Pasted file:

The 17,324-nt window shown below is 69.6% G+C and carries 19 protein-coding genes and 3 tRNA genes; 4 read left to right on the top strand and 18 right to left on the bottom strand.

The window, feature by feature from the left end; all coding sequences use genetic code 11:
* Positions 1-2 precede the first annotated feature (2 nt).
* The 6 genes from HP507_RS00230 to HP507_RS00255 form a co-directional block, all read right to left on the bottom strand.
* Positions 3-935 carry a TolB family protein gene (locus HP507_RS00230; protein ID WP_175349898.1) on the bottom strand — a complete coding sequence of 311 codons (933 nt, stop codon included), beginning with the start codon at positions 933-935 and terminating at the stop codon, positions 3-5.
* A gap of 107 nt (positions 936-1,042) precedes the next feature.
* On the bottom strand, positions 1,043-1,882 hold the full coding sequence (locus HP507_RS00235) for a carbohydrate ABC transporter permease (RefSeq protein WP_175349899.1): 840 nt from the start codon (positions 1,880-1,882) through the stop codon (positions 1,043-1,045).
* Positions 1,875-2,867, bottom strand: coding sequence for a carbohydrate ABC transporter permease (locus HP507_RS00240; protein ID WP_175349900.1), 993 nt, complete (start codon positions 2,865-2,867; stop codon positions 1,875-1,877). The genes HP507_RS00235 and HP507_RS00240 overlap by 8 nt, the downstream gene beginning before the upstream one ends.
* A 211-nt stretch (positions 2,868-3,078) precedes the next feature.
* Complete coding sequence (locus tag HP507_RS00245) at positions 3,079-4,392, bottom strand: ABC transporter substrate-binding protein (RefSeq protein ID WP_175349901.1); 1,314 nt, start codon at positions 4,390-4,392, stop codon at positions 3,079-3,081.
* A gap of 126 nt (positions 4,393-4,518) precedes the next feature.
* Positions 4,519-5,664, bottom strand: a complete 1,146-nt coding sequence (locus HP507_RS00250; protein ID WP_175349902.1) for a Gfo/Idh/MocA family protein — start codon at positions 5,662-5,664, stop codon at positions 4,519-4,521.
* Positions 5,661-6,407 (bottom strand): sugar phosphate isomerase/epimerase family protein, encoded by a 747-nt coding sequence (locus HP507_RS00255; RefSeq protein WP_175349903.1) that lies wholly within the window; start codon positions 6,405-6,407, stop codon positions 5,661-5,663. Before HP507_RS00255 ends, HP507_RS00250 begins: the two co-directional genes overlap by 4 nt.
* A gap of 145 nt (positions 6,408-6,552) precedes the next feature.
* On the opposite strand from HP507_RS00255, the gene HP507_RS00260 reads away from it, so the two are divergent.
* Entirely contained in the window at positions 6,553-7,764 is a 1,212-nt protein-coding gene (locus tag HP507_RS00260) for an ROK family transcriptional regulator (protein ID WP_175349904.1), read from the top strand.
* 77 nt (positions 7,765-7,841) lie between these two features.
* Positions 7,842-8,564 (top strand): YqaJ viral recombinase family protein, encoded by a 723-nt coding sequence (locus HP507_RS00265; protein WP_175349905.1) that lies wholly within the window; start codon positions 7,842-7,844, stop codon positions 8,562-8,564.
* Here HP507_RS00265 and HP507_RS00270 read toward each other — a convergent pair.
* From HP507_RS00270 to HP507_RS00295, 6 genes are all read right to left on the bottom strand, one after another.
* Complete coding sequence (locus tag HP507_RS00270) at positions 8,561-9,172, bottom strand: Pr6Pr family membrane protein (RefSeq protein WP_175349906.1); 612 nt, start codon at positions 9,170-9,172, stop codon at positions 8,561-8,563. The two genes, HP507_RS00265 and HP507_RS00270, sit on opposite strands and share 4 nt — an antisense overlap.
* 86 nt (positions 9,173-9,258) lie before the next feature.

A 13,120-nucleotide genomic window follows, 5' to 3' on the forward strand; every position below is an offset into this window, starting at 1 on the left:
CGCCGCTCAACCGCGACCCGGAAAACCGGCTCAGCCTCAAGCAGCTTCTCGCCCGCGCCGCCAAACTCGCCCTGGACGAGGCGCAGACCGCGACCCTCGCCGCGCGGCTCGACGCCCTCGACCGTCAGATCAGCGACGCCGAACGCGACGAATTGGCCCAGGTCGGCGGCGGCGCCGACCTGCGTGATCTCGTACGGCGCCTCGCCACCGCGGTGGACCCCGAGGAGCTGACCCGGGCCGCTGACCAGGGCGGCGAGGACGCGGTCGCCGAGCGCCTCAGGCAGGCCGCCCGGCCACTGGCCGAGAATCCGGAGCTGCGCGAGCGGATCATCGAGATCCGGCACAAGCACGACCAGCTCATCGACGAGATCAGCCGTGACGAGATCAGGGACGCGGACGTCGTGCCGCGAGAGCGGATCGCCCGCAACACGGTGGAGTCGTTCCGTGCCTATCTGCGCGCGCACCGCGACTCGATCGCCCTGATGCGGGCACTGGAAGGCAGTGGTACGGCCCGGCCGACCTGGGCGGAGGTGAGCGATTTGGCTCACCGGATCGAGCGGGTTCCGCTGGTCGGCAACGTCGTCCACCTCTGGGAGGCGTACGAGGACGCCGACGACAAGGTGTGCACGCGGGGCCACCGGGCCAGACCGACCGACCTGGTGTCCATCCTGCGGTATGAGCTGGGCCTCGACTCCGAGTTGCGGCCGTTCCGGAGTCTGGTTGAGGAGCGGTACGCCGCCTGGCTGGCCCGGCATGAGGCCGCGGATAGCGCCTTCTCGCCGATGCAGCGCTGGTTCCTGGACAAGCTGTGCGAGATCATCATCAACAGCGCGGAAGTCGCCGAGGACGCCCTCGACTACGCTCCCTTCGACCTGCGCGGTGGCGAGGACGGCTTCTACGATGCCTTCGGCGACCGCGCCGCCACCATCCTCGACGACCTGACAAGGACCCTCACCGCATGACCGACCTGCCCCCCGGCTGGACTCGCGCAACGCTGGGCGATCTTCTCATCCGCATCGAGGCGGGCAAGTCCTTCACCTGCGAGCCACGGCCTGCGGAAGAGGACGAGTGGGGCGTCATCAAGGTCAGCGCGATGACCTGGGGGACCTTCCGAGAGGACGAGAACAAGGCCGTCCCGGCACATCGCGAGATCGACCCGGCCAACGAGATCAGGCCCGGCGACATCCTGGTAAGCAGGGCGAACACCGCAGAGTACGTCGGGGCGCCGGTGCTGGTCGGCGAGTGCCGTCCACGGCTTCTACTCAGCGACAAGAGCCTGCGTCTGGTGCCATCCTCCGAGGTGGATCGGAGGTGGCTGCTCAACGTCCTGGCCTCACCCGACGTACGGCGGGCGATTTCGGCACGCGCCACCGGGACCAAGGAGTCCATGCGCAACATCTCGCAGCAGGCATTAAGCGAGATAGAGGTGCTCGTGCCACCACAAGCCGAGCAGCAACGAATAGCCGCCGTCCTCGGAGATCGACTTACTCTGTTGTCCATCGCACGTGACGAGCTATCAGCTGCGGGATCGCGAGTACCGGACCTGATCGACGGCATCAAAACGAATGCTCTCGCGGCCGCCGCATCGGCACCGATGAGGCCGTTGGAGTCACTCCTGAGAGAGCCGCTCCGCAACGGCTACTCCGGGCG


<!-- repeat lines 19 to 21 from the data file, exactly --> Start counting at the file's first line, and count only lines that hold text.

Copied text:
* Here HP507_RS00265 and HP507_RS00270 read toward each other — a convergent pair.
* From HP507_RS00270 to HP507_RS00295, 6 genes are all read right to left on the bottom strand, one after another.
* Complete coding sequence (locus tag HP507_RS00270) at positions 8,561-9,172, bottom strand: Pr6Pr family membrane protein (RefSeq protein WP_175349906.1); 612 nt, start codon at positions 9,170-9,172, stop codon at positions 8,561-8,563. The two genes, HP507_RS00265 and HP507_RS00270, sit on opposite strands and share 4 nt — an antisense overlap.